Ice fishing seemed finished, said Kevin from Ramsey Outdoor in Succasunna. He saw a few ice-fishing during the weekend, forgetting where, but in the back of Budd Lake, he thought. But he wouldn’t venture onto the ice now. Some open spots were available to fish on lakes, though not much was heard about angling. This was a time of transition, but anglers will probably fish this weekend. A few catfish were tugged from Delaware River on jigs from open water. Yellow perch fishing is usually good on lakes this time of year. The perch began to spawn, and can usually be hooked on small jigheads, like 1/16-ounce, with Mister Twisters, fished under a bobber, slowly. As soon as ice clears, if a day is warm, all kinds of fish will go crazy, he said, in shallows of lakes, like 2 feet deep. At his lake, the fish, like perch, bluegills and 4-pound largemouth bass, bask in the sun there, for instance. Many trout streams are closed to fishing for trout stocking, and will be opened beginning on April 4, opening day of trout season. But fishing remains open on some trout waters, and check regulations. A few customers trout fished on Pequest River during the weekend, working midges slowly. Many streams are high, and the water is cold, making the fish finicky. They’re not giving up lots of action, but trout are around.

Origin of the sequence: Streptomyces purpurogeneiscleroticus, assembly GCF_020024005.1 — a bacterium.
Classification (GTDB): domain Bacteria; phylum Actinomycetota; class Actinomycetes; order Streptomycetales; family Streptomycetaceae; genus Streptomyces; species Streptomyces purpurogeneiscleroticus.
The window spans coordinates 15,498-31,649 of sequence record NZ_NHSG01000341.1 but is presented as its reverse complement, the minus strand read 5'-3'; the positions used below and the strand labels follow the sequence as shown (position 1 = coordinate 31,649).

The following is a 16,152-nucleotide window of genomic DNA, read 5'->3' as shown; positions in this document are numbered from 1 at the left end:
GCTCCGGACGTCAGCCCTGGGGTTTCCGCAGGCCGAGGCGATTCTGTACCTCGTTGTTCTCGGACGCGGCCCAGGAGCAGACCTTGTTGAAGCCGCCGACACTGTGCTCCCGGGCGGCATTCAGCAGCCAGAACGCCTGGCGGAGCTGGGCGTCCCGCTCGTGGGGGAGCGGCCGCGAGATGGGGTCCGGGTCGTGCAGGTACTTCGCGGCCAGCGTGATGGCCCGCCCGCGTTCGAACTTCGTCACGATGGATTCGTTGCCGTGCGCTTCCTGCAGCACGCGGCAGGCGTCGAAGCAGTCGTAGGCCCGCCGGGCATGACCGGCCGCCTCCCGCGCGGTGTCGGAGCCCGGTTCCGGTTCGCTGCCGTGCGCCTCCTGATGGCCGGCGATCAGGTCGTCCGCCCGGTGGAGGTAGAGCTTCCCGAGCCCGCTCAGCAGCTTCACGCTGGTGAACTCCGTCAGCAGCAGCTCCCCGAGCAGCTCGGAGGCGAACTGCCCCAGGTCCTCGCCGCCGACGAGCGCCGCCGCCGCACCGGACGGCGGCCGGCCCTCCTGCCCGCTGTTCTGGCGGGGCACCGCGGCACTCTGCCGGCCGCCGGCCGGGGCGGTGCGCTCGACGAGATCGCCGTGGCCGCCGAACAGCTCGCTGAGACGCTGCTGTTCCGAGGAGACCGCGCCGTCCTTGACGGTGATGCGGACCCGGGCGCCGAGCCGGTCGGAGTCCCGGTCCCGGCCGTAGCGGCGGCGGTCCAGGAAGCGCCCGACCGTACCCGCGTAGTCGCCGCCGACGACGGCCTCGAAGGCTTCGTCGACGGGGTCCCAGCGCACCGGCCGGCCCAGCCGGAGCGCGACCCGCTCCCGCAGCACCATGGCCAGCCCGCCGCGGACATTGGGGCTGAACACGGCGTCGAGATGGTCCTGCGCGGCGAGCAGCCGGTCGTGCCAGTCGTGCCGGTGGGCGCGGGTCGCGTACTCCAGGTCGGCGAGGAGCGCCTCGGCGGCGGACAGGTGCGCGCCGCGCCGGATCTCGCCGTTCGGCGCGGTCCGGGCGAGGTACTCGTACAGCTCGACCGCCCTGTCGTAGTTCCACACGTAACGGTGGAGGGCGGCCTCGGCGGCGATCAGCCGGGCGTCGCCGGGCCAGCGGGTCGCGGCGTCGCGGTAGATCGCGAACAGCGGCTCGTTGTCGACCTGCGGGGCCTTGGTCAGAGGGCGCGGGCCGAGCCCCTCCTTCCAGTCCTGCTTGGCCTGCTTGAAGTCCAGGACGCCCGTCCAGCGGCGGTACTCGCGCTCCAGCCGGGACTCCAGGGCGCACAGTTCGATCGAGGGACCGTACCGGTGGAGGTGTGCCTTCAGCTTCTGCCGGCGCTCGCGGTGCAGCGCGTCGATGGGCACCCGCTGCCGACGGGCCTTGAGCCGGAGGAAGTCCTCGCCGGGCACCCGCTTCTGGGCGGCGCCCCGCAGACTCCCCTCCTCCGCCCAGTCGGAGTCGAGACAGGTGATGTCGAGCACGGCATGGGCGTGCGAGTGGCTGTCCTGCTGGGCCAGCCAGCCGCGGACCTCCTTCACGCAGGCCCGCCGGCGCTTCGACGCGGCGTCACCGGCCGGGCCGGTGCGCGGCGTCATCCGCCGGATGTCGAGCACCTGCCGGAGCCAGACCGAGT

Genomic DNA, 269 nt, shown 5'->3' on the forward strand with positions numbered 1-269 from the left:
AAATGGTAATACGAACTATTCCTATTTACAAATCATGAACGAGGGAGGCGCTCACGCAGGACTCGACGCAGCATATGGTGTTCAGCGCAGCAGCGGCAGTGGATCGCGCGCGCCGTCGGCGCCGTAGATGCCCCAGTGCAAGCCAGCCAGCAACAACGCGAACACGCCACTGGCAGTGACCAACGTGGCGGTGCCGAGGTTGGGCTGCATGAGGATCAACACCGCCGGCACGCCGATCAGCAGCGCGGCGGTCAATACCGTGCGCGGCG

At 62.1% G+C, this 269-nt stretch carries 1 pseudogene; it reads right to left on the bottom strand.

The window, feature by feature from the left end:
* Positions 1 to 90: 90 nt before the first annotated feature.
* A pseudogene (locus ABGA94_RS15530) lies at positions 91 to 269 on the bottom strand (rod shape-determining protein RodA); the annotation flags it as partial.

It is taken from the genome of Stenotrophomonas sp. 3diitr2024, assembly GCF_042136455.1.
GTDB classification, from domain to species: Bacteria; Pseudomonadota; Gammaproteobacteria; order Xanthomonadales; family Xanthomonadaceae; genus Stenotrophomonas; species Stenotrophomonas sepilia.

From Meltzer’s Sporting Goods in Garfield, Mark worked the shop’s exhibit at the Saltwater Fishing Expo last weekend in Somerset, he said. So he heard little about fishing. But he saw a photo of a huge northern pike reeled from Passaic River. Ice remained on Greenwood Lake and Lake Hopatcong, and ice-anglers fished Hopatcong, he knew.
Passaic River was flooded, running into the parking lot, said Joe from Fairfield Fishing Tackle in Pine Brook. Customers were anxious to fish, “starting to get itchy,” he said. They bought supplies, including for the opening of trout season on April 4, and they spooled reels with new line. Ice-anglers still fished on Lake Hopatcong. He saw some on Sunday.